Police Searching for Lake Winnipesaukee Snowmobile Daredevils | NECN
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Police Searching for Lake Winnipesaukee Snowmobile Daredevils

Police say two men took a snowmobile out on the lake with a water skier in tow

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    NEWSLETTERS

    Police in Laconia, New Hampshire, are searching for two daredevils who decided to take a snowmobile out over open water on Lake Winnipesaukee over the weekend with a water skier in tow.

    (Published Monday, Feb. 27, 2017)

    Police in Laconia, New Hampshire, are searching for two daredevils who decided to take a snowmobile out over open water on Lake Winnipesaukee over the weekend, with a water skier in tow.

    That’s right, they were water skiing in the winter, barefoot, behind a snowmobile.

    “Historically, people have skimmed the channel but I think that was the first time someone has done it with a water skier on the back,” said Laconia resident Andrew Wallace.

    Witnesses said spring was in the air on Saturday.

    “It was like 55 degrees,” said CJ Gulbicki.

    When Gulbicki heard the rev of the snowmobile’s engine, he grabbed his cell phone and caught the stunt on camera.

    “He dropped both his skis there and proceeded to go barefoot the rest of the way,” Gulbicki said.

    Crossing open water on a snowmobile is called “skimming.”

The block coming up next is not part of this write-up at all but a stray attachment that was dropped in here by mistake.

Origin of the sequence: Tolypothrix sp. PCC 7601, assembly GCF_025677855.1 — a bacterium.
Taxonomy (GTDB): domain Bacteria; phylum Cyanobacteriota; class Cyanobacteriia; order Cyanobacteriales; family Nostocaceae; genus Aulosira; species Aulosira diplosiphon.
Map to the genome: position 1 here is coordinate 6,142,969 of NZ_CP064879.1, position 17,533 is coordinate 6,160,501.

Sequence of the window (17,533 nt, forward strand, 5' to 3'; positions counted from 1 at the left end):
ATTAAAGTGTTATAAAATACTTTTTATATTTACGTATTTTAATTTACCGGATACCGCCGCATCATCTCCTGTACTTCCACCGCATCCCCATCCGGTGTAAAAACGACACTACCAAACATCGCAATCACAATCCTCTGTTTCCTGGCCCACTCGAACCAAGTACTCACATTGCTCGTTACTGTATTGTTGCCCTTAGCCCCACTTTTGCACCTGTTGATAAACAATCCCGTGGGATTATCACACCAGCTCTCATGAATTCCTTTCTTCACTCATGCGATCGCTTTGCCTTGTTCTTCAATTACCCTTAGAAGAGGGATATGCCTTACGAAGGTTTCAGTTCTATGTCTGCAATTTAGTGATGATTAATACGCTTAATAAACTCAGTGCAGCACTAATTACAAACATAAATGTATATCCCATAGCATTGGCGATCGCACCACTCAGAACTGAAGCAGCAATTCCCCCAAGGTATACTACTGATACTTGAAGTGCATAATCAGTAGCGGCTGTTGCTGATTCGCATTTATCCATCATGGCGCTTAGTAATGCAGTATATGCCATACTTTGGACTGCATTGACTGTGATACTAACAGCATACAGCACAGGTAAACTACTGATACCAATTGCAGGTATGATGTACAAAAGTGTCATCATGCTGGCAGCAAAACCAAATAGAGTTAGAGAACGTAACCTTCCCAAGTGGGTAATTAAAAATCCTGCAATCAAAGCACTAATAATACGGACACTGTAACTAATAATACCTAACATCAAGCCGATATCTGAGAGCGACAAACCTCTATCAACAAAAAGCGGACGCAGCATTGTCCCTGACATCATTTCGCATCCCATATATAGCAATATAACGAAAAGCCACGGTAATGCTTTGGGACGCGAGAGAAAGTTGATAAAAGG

To stay afloat, the driver needs to get up enough speed on solid ice or land before hitting the water.

    “They’re known as a local stunt team around here and they just went for it,” Gulbicki said.

    “It’s a pretty extraordinary feat,” Wallace said.

    For spectators, it’s certainly something to see, but there’s one big problem.

    “It is illegal,” said Laconia Police Captain Matt Canfield.

    In 2006, New Hampshire outlawed skimming because of the risks.

    “If you lose that speed or anything upsets the balance of that machine, it dives into the water and sinks,” Canfield said. “When you’re traveling at 50, 60, 70 miles per hour on a snow machine, the water it’s like hitting just solid pavement.”

    If caught, police say the daredevils could face up to a $1,000 in fines.

    But in Gulbicki’s opinion, it’s a risk they had to take.

    “I mean, you can’t put a price on legendary,” he said.

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